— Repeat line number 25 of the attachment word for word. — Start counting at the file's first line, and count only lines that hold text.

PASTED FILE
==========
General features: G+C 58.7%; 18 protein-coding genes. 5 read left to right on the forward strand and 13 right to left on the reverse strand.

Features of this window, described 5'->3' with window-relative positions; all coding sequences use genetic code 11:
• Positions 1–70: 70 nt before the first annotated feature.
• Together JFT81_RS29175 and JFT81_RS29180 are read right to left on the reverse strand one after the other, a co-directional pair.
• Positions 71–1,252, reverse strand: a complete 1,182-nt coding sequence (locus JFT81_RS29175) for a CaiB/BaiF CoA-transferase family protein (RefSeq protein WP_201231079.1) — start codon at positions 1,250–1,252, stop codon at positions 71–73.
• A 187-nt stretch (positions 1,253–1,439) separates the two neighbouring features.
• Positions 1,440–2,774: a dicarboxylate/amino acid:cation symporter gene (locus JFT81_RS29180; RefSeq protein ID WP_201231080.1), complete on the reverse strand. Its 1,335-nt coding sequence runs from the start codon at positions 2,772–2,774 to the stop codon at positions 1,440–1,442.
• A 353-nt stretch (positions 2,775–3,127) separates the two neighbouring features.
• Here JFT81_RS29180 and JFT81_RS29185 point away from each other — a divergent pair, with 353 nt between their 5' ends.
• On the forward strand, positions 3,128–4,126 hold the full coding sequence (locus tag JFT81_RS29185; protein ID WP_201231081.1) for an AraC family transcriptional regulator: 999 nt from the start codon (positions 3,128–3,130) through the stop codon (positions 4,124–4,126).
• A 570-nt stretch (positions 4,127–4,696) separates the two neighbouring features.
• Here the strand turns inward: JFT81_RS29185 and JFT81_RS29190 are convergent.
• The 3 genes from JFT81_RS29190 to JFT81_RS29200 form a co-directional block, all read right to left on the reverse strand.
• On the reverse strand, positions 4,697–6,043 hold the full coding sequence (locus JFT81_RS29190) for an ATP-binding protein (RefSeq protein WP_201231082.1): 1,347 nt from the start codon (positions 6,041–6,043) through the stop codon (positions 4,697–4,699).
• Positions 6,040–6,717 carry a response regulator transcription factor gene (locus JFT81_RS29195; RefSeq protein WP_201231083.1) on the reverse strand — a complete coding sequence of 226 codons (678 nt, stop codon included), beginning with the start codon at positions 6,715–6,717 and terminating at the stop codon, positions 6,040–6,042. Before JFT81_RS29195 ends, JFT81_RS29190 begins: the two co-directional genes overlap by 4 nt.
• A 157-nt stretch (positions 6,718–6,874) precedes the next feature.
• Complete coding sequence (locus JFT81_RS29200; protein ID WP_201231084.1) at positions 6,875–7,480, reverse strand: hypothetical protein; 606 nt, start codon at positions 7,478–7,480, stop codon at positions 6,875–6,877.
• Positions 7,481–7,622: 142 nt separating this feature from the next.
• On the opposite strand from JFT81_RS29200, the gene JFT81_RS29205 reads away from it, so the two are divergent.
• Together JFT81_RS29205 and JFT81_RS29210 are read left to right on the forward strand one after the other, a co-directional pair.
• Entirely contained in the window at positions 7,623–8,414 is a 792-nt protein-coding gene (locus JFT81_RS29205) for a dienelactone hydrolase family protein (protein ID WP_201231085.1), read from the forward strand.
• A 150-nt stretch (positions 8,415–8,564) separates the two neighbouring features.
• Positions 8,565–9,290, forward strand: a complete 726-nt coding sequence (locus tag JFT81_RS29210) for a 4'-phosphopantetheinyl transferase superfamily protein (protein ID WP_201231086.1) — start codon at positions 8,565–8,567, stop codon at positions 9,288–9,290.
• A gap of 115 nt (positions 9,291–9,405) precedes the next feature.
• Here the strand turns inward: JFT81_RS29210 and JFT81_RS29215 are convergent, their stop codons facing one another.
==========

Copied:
• Here the strand turns inward: JFT81_RS29210 and JFT81_RS29215 are convergent, their stop codons facing one another.